Hope this wasn't too boring to read...... I'll be there and I'm no elite athlete, so don't worry and have a great time!

  • BenBen Posts: 11
    Wow...thanks TH, good read that and just what I was hoping for...do you really get punched LOL on purpose?

    I have practised biking around 15 miles then running...a very weird feeling tbh and I expect a slow run time, much slower than I'd normally run this distance[:D]

  • toadtoad Posts: 104
    Ben , that was a real good pep talk from tomahwak , wish i had that advice before i did my first super sprint tri in blenheim ..... one thing that might be useful for you to think about .... when you park your bike in transition before the race ... ask an official where the entry to transition is for the swim ....then walk the route you will take from there to your bike , so you know exactly where your bike is .... I started my swim at the back of the pack and found at the end of the swim I was 27th out of 130 ..... excited at how well i had done I forgot where my bike was and spent 7 minutes looking for it .....dont worry whether you have come first or last ... the feeling at the end is just as good despite your position.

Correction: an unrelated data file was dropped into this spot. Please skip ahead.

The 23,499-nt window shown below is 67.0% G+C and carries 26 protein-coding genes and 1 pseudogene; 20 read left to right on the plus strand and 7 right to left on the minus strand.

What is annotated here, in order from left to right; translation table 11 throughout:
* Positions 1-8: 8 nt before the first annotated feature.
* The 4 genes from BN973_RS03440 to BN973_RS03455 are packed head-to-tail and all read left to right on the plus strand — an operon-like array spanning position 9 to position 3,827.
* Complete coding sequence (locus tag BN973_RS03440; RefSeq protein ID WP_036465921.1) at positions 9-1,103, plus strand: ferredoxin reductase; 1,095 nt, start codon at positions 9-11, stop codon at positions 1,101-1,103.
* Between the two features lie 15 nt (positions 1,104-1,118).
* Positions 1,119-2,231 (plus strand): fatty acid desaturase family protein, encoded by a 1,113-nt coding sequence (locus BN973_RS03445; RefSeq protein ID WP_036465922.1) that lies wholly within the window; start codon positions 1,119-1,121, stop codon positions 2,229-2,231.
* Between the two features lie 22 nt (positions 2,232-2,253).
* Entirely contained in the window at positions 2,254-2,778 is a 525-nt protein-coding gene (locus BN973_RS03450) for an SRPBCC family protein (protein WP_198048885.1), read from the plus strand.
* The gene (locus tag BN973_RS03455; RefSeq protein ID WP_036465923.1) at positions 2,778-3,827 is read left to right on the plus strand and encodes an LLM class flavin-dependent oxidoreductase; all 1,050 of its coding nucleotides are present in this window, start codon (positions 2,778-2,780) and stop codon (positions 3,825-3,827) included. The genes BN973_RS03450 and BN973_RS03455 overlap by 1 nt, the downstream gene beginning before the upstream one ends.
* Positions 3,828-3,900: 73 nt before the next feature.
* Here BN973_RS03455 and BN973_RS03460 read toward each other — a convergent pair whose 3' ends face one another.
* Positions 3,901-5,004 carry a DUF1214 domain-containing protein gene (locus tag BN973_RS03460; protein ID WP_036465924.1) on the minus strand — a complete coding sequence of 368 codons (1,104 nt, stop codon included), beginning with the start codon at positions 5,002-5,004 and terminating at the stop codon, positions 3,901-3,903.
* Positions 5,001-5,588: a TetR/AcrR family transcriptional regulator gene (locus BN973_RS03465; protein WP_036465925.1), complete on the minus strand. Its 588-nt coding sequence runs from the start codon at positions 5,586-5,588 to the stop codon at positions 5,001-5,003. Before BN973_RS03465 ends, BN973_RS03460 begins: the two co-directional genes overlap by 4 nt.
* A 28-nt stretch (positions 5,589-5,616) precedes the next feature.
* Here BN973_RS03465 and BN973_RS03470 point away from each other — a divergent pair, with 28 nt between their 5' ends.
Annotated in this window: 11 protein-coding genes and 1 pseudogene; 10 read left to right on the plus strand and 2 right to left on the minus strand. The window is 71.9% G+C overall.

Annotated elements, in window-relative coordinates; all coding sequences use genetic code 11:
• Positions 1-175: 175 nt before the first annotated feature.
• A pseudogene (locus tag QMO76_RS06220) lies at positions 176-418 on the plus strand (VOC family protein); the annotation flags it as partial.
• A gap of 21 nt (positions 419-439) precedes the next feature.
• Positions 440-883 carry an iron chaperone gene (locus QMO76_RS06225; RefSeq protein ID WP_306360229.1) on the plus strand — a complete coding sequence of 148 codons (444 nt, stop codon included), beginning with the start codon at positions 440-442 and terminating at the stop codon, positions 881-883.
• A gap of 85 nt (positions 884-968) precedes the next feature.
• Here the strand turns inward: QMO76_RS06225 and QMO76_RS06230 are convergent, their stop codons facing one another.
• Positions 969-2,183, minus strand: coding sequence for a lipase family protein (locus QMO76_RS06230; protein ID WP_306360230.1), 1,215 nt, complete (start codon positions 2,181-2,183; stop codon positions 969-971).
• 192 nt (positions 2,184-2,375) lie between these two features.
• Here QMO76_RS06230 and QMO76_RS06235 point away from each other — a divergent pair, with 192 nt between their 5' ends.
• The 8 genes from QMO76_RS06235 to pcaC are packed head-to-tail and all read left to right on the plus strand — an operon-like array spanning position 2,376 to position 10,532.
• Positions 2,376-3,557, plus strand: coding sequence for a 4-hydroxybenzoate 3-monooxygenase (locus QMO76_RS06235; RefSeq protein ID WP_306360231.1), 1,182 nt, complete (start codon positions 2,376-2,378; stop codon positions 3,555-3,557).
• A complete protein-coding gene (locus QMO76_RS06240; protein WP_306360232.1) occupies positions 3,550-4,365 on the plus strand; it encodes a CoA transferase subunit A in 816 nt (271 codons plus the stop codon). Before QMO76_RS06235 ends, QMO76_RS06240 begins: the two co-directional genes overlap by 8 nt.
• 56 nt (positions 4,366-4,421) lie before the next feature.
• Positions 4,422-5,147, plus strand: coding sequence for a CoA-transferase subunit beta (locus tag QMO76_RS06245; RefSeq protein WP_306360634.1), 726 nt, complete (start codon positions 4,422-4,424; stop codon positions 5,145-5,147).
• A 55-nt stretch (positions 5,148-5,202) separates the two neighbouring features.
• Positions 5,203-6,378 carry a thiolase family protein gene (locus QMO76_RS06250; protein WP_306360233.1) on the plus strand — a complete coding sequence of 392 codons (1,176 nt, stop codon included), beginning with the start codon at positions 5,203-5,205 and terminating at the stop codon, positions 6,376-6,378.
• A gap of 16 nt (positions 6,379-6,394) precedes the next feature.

• BenBen Posts: 11
    yes, it was really good of Tomahawk....good of you too mate, good advise there.

    I'm a bit nervous about the transitions tbh so that's something to be aware of, thanks[:)]

    Am I best to cycle in my running shoes?, then I won't have to change footwear at the 2nd transition
    Glad to be helpful!

    What do you usually cycle in? If you wear cleets then use your cycling shoes (rigid and foot hard attached therefore works on both up and downward parts of each revolution) and change into runners after.... and you will benefit from (as the estate agents say) elastic laces on your running shoes.